Cholesterol

Cholesterol


Definition:

Cholesterol is a fatty substance found in animal tissue and is an important component to the human body. It is manufactured in the liver and carried throughout the body in the bloodstream. Problems can occur when too much cholesterol forms an accumulation of plaque on blood vessel walls, which impedes blood flow to the heart and other organs. The highest cholesterol content is found in meat, poultry, shellfish, and dairy products.

Description:

Cholesterol is the Dr. Jekyll and Mr. Hyde of medicine, since it has both a good side and bad side. It is necessary to digest fats from food, make hormones, build cell walls, and participate in other processes for maintaining a healthy body. When people talk about cholesterol as a medical problem, they are usually referring to high cholesterol. This can be somewhat misleading, since there are four components to cholesterol. These are:
– LDL, the so-called bad cholesterol
– HDL, the so-called good cholesterol
– triglycerides, a blood fat lipid that increases the risk for heart disease
– total cholesterol
The U.S. Food and Drug Administration (FDA) estimates that 90 million American adults, roughly one-half of the adult population, have elevated cholesterol levels. High LDL (low-density lipoprotein) is a major contributing factor of heart disease. The cholesterol forms plaque in the heart’s blood vessels, which restricts or blocks the supply of blood to the heart, and causes a condition called atherosclerosis. This can lead to a heart attack, resulting in damage to the heart and possibly death.
In 2001, chemical researchers found a link between cholesterol and Alzheimer’s disease. Reducing the amount of cholesterol in the cells appears to block attachment of senile plaques to the brain’s neurons. (The plaques begin the process that eventually kills brain neurons.) More study remains to test the effects of cholesterol on Alzheimer’s.
The population as a whole is at some risk of developing high LDL cholesterol in their lifetimes. Specific risk factors include a family history of high cholesterol, obesity, heart attack or stroke, alcoholism, and lack of regular exercise. The chances of developing high cholesterol increase after the age of 45. One of the primary causes of high LDL cholesterol is too much fat or sugar in the diet, a problem especially true in the United States. Cholesterol also is produced naturally in the liver and overproduction may occur even in people who limit their intake of high cholesterol food. Low HDL and high triglyceride levels also are risk factors for atherosclerosis.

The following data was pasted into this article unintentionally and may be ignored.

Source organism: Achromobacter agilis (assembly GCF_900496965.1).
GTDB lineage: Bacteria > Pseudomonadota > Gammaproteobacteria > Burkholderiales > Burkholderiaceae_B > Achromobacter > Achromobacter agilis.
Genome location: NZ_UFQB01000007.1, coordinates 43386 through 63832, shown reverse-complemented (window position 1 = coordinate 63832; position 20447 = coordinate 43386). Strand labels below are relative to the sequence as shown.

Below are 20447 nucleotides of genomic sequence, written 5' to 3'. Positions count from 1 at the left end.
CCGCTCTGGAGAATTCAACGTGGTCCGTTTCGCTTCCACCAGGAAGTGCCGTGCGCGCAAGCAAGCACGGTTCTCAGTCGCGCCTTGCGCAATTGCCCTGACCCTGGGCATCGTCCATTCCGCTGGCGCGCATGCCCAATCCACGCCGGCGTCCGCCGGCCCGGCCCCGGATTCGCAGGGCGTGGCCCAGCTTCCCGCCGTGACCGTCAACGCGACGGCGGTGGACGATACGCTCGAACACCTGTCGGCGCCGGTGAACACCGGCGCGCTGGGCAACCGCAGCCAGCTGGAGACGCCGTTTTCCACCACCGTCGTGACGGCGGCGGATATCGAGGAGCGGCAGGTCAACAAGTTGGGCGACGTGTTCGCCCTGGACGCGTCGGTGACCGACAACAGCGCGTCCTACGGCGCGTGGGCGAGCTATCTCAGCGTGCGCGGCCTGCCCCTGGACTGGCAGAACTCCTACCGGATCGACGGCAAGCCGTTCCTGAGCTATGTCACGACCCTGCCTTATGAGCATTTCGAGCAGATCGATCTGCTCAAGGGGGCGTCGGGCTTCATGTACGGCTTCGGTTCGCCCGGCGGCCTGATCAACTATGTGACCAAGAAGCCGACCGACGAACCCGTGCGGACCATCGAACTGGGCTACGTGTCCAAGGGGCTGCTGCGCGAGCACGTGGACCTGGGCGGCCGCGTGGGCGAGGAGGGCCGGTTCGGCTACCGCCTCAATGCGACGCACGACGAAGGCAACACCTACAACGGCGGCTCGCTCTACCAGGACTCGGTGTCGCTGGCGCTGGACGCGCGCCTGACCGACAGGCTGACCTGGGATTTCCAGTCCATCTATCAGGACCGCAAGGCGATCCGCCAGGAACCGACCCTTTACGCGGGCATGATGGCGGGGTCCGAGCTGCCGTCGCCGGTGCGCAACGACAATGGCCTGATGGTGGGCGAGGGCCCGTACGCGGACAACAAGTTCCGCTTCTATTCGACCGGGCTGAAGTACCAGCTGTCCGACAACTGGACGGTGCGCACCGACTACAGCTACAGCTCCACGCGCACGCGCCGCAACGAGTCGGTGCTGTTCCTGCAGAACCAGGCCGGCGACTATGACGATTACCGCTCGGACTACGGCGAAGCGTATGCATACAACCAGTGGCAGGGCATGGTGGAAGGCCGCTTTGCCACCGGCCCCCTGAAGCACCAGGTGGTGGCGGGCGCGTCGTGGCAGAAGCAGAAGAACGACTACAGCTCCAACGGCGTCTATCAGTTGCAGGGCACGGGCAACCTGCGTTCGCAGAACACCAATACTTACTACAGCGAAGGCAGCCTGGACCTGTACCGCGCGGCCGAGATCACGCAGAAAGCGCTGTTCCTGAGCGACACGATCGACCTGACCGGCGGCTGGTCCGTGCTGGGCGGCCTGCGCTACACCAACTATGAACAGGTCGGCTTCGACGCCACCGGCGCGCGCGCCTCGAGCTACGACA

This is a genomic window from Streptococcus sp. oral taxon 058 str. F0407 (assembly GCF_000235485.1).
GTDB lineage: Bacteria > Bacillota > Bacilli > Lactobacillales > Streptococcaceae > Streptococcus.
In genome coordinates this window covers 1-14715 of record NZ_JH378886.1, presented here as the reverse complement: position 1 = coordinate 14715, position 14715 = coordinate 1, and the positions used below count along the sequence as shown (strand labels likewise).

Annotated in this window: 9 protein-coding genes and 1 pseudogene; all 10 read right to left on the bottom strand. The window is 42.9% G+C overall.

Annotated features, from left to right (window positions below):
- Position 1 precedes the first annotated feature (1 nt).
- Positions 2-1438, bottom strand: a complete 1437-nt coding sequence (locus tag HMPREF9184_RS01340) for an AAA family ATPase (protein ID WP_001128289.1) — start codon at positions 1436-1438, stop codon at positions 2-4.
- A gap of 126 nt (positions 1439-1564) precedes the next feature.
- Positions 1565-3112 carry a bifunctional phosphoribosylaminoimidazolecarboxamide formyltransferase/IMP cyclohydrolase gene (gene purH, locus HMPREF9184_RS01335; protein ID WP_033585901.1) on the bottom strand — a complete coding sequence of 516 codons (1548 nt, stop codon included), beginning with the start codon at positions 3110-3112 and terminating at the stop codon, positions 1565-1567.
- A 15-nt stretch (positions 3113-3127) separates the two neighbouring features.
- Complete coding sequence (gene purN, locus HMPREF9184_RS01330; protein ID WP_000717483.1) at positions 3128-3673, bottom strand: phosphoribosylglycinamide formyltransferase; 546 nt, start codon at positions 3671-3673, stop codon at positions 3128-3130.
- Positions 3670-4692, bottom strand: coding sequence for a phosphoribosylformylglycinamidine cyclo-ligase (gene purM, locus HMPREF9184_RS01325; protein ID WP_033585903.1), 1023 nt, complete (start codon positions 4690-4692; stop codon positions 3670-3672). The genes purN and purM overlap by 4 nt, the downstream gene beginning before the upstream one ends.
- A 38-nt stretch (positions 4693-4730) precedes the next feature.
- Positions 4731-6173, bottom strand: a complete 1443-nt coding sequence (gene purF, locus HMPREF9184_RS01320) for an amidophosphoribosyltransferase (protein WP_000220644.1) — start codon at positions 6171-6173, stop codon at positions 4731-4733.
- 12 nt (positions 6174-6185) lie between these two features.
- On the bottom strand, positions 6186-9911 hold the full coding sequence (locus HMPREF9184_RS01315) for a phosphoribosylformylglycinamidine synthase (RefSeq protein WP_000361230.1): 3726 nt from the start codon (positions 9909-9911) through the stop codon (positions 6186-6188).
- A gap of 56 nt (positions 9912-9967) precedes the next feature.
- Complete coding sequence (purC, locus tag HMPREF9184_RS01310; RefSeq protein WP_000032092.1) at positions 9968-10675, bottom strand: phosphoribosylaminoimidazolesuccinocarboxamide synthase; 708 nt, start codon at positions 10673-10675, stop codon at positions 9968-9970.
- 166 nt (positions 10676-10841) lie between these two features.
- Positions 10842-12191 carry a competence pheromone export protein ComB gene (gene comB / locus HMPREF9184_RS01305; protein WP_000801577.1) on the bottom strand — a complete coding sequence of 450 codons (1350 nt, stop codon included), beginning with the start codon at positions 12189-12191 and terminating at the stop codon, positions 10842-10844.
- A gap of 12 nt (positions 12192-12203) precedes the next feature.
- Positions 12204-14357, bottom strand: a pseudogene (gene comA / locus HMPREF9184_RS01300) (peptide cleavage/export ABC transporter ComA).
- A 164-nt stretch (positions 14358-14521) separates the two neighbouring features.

Causes & symptoms:

There are no readily apparent symptoms that indicate high LDL or triglycerides, or low HDL. The only way to diagnose a problem is through a simple blood test. However, one general indication of high cholesterol is obesity. Another is a high-fat diet. In 2001, new research involving twins demonstrated that both genetic factors and diet contribute to cholesterol levels.

Diagnosis:

High cholesterol often is diagnosed and treated by general practitioners or family practice physicians. In some cases, the condition is treated by an endocrinologist or cardiologist. Total cholesterol, LDL, HDL, and triglyceride levels as well as the cholesterol to HDL ratio are measured by a blood test called a lipid panel. The cost of a lipid panel is generally $40-100 and is covered by most health insurance and HMO plans, including Medicare, providing there is an appropriate reason for the test. Home cholesterol testing kits are available over the counter but test only for total cholesterol. The results should only be used as a guide and if the total cholesterol level is high or low, a lipid panel should be performed by a physician. In most adults the recommended levels, measured by milligrams per deciliter (mg/dL) of blood, are: total cholesterol, less than 200; LDL, less than 130; HDL, more than 35; triglycerides, 30-200; and cholesterol to HDL ratio, four to one. However, the recommended cholesterol levels may vary, depending on other risk factors such as hypertension, a family history of heart disease, diabetes, age, alcoholism, and smoking.